After a piano-based album earlier this year on the always reliable Type label under his Goldmund alias, Kenniff returns to the Helios guise for his fourth album and first real successor to 2006's Eingya. Combining the instrumental post-rock of a Sigur Ros with more ambient shadings, Caesura finds Kenniff on the drums as well, and the extra rhythmic heft is one of the first alterations you'll notice. "Glimpse," for example, relies on its steady bass-drum knock for situational contrast; when the drums cut out, the track's patient synthesized coda benefits from that room-wide hush.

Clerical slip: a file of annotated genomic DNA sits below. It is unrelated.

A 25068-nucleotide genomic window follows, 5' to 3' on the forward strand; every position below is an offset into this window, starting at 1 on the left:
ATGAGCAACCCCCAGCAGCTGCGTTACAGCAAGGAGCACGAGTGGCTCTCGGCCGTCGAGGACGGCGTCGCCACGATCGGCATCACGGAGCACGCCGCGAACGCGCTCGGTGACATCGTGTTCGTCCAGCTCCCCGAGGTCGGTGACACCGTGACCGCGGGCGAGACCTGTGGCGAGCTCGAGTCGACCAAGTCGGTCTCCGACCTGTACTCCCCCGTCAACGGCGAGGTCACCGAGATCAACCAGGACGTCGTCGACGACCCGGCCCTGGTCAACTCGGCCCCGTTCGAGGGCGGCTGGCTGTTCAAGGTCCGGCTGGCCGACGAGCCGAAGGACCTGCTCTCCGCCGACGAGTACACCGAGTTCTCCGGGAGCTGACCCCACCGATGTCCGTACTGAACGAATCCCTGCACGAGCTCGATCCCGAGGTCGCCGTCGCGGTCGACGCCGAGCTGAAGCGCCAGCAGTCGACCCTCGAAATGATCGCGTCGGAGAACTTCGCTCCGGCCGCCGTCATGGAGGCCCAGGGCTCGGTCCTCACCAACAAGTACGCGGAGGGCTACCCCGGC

Despite this new emphasis, his ice floe cinematism is still as slow-shifting and melancholic as ever. Most wind around one of Kenniff's breathy guitar motifs, which crack or tremble in the tempos of unwatched surfaces, moving in the numb-time of a landscape watched only by nature itself. Kenniff's quietly cagey, dropping what sounds like an effortless hook one moment, only to recontextualize that same simple pattern in the next three. "Come with Nothings" weaves several guitar parts into a peppery drum-machine drop, an aspirant morning-glow that gains speed across its length like it can't wait to break the horizon. With guitars that echo so long they meld into drones and tommyknocker drums, standout "Fourteen Drawings" is much more dissolute and refracted for such stomp, while "Backlight" sounds like the múm of Go Go Smear the Poison Ivy, its childsight ambience held in place by a shaky, static-laced beat. "A Mountain of Ice," though, is Kenniff at his most bewitching. A smoggy, widescreen soundtrack of interlaced melodies, he plays its own delicacy against it initially, allowing it to dissolve two minutes in only to reconstruct it at greater weight, more volume. It's enough on first exposure to belie how much motion is left subsurface: a testament to Kenniff's tricky instantaneity, his sly nod to next spring in a melody as frozen and surface-bleached as winter.